Theodore Roosevelt Biography



Theodore Roosevelt
On October 27, 1858, in New York Martha Bulloch Roosevelt gave birth to Theodore
Roosevelt, her second child and first son. He was named after his father, Theodore Sr., and was
sometimes called Thee or Teedie as a nickname. He was a seventh generation Roosevelt. As a
child and throughout his lifetime, Theodore suffered from severe asthma, becoming so bad that
they would nearly suffocate him. His father, who refused to have a sickly child, would constantly
carry him around, hoping that Theodore’s lungs would become stronger. Because of this,
Theodore always admired his father that would protect him. He would follow the strenuous
exercise regiments that his father set on him to become stronger. He would do weightlifting,
gymnastics, and any other activity that would give him endurance. Slowly, his asthma decreased
to lesser degrees.
Theodore hardly ever went to school because of his sickly nature, so he was instructed by
his Aunt Annie, that lived with the family. He spent much time reading, and is there where he
became obsessed with natural history, a passion that stayed with him throughout his lifetime. He
would even kill animals and stuff them himself when he was a teenager. Theodore wanted to
attend Harvard in the fall of 1876, but did not have all the preparation necessary. Nevertheless,
he completed three years of college preparation in less than two years. He also passed all of his
preliminary exams. He entered Harvard in late September 1876. During the summer of 1877
Theodore published his first work entitled The Summer Bird of the Adirondacks in Franklin
County, NY. While he was away at college, his father died at the young age of 46 from stomach
cancer. Theodore made it home only hours after his father had died. The loss of his father would
have a profound effect on Theodore as seen later in his life. Yet, he returned to Harvard the
following year, and was during this time that he met Alice Lee. He fell madly in love with, and
they married on October 27, 1880.
After moving to New York, Teddy decided to go into the field of politics. With the help
of Jack Hess and Joe Murray, Roosevelt was elected to his first political office in 1881 as a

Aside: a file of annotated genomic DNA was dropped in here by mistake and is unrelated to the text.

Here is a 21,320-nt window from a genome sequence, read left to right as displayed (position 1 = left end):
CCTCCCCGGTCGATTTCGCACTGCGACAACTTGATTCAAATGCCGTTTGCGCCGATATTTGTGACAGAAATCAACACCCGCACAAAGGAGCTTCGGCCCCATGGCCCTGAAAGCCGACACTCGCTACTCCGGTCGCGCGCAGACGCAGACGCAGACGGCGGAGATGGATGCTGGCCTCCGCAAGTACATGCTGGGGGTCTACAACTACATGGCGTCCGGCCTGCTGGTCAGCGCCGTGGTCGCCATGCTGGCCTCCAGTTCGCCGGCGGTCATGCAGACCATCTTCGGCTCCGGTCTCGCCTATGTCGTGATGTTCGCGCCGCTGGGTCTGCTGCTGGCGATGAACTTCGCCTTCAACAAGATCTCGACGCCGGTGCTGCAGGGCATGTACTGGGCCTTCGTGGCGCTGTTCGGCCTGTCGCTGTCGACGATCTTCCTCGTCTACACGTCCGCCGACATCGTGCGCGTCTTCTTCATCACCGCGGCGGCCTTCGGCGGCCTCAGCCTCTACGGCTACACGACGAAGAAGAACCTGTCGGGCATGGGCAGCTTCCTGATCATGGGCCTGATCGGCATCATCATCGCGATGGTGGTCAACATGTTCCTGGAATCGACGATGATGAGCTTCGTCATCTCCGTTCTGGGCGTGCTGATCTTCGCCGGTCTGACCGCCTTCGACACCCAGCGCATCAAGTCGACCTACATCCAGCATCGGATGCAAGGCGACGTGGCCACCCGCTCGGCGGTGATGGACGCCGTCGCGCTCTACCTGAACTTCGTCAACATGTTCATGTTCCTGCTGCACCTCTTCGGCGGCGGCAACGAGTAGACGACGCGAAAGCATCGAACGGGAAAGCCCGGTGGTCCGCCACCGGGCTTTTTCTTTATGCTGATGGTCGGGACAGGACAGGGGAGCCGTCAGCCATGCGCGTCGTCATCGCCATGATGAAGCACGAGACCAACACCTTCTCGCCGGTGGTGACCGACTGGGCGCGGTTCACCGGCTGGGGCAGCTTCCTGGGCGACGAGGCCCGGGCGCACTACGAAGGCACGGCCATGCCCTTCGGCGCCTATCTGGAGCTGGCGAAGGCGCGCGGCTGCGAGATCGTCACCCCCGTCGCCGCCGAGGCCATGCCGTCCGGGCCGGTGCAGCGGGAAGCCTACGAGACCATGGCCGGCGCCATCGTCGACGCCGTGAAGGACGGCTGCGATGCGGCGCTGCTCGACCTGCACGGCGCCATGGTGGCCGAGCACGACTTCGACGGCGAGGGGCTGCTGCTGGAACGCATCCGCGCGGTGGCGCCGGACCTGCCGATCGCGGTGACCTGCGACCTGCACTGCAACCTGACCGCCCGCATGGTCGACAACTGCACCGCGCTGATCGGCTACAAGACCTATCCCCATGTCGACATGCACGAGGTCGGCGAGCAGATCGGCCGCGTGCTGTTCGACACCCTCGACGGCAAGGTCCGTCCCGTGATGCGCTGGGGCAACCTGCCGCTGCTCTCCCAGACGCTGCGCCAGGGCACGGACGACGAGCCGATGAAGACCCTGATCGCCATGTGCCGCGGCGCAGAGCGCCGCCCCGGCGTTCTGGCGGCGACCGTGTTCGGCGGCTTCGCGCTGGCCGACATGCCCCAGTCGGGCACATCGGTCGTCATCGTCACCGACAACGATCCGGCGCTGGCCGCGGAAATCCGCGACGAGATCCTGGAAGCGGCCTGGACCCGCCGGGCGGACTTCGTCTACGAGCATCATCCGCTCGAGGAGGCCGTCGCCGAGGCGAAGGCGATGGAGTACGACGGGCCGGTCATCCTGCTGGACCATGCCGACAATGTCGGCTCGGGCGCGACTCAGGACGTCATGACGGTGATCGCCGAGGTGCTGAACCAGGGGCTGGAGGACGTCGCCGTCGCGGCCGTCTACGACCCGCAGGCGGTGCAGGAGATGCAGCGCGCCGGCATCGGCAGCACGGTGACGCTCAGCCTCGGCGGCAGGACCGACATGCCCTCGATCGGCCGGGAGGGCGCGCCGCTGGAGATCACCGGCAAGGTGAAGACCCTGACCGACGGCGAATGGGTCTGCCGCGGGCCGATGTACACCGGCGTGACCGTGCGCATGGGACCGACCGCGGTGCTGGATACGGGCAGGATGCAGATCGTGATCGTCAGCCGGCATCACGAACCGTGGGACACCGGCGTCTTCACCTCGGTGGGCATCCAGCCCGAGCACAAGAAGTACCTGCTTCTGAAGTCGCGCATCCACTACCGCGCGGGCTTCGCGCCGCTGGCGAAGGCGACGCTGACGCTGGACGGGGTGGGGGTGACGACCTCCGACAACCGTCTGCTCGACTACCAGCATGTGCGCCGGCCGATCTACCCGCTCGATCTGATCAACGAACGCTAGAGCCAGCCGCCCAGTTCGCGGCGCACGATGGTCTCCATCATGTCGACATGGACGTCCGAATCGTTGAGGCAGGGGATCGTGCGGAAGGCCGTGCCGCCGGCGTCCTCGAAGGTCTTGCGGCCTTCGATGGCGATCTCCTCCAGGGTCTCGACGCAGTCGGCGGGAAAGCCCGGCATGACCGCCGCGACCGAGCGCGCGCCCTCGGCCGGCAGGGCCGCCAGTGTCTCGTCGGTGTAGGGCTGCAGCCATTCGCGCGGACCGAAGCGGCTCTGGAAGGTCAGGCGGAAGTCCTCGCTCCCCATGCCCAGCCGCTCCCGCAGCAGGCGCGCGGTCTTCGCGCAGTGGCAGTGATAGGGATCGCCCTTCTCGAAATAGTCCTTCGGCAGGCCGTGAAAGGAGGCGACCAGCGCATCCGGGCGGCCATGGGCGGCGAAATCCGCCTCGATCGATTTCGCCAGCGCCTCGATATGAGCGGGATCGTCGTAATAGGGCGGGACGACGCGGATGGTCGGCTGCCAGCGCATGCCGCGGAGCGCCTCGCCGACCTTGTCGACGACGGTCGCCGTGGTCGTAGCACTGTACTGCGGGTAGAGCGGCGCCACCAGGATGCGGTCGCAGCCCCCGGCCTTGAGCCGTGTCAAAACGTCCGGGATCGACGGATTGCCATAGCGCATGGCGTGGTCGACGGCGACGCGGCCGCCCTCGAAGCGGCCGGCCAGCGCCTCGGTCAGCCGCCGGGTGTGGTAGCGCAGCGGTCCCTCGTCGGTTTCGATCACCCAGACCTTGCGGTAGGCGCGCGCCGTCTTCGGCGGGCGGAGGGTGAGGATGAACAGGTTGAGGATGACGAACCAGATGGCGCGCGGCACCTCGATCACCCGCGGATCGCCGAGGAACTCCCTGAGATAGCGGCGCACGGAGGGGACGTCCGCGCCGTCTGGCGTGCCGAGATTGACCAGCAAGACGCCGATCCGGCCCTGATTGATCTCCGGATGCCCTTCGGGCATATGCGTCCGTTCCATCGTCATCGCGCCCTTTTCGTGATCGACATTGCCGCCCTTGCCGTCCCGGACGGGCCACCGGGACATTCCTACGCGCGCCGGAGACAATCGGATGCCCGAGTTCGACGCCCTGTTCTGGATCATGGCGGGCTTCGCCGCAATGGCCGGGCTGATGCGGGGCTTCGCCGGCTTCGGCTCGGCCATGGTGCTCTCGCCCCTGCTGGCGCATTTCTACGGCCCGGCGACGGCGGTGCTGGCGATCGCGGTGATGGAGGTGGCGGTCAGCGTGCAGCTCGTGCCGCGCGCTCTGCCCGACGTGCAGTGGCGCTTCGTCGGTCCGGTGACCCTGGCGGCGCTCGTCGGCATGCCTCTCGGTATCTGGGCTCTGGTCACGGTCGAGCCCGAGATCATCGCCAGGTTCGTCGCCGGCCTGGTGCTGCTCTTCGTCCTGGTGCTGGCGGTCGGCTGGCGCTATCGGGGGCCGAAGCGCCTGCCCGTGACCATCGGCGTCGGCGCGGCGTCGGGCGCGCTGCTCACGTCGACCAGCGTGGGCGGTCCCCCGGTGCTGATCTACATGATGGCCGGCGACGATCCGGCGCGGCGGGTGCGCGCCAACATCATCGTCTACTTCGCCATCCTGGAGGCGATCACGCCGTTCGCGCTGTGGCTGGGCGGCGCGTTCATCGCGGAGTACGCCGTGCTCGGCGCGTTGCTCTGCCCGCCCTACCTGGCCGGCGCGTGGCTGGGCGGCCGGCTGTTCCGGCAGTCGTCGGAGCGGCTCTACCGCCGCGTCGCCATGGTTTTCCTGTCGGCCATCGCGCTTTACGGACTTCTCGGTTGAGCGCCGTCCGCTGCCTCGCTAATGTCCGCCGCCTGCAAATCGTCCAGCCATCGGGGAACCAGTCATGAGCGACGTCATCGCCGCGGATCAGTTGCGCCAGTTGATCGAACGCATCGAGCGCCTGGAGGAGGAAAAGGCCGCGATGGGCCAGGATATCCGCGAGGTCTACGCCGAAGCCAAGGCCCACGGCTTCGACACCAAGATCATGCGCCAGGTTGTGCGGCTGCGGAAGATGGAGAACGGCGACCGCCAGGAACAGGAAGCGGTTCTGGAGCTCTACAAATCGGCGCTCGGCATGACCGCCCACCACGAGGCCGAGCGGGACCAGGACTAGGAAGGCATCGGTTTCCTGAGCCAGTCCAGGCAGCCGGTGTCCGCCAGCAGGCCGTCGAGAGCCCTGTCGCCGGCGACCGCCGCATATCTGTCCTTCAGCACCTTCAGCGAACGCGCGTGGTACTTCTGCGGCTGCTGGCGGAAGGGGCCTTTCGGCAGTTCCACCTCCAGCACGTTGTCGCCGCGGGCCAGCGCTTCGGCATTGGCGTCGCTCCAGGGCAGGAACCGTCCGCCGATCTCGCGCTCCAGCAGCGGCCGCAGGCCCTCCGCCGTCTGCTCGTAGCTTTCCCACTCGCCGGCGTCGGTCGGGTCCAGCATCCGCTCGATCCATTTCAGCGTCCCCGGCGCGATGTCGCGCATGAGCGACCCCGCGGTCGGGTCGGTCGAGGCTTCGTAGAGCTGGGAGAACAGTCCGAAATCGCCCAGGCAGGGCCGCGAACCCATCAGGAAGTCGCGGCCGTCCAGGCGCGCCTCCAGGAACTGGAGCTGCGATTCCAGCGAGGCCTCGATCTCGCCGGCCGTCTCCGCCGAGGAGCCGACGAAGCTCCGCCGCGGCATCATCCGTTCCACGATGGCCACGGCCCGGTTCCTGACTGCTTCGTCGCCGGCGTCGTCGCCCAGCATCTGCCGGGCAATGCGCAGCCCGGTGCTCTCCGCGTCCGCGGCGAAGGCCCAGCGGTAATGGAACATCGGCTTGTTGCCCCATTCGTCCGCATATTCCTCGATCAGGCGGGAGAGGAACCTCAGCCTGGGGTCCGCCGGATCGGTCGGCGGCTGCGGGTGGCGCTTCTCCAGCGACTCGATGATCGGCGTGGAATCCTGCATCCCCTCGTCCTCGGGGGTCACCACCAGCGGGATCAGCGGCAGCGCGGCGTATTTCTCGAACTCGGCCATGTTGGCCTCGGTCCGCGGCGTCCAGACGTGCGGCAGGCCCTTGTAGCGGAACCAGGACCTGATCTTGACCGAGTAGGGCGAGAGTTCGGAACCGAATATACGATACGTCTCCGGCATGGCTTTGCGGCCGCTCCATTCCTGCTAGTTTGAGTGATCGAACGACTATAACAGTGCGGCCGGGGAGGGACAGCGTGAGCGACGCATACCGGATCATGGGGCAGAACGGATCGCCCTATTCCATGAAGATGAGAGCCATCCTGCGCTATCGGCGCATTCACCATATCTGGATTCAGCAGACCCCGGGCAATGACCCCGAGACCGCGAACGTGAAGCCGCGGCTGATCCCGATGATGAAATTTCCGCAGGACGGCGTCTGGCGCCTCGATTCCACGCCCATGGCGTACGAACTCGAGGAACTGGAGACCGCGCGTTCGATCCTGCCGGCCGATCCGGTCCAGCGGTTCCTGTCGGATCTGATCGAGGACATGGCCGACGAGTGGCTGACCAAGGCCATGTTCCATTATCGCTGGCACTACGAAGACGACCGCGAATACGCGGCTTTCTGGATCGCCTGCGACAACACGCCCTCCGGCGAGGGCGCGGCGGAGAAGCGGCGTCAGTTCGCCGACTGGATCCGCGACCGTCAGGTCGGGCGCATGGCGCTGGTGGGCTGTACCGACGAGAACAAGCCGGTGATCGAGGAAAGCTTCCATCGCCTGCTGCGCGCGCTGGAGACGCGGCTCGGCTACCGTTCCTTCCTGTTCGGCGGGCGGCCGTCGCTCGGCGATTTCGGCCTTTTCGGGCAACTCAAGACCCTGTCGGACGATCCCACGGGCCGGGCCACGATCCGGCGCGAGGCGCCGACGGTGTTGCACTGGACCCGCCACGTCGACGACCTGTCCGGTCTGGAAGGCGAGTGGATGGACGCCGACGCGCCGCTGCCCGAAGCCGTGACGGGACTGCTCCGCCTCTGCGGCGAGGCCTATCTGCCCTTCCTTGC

representative for the New York Assembly. At the age of 23, he was the youngest man on the
floor. He would not be bound by the political machine and would fight for what he believed in.
He was soon appointed as a member of the Committee of the City. Soon afterwards, his
reputation as a reformer began to build. He introduced four reform bills immediately after
entering office. Because of his strong personality Roosevelt was elected for two more terms. He
introduced a bill that became known as the Roosevelt Bill which wanted to pass more power to
the elected officials such as the mayor. Then on February 12 his first child, Alice was born. But
with the happiness, tragedy was not far behind. On February 14, Roosevelt lost his mother to
typhoid, and within hours, his wife died of Bright’s disease. This completely destroyed
Roosevelt. He never spoke of Alice again, and decided to move to the Badlands of North Dakota.
He left the care of his newborn Alice, under the supervision of Theodore’s sister Bamie.
In North Dakota, Theodore would rebuild himself from his losses, and sort out his
emotions. Because he was able to carry his own weight, Roosevelt won the respect of many
cowboys, that would help him in his future career. He started two cattle ranches, and became a
man of the West. But because he was losing money in the cattle business, Roosevelt returned
back East in October of 1886.
When he returned to New York, Roosevelt was offered, the Republican nomination for
Mayor of New York. He accepted although he knew that there was not much chance in him
winning. But through his speeches, he was able to receive much attention. Yet despite all his
work, he did not win. Also during this time Roosevelt had married his childhood friend Edith
Carrow in England on December 2, 1886.
Then in the Presidential campaign of 1888, the Republican nominee, Harrison, needed
somebody that would give speeches to catch the listeners attention. When he won, Roosevelt
hoped for a political appointment as compensation, such as Assistant Secretary of State, but was
only given the job as a Civil Service Commission. But this proved to be a no-win situation for
Roosevelt, because if he did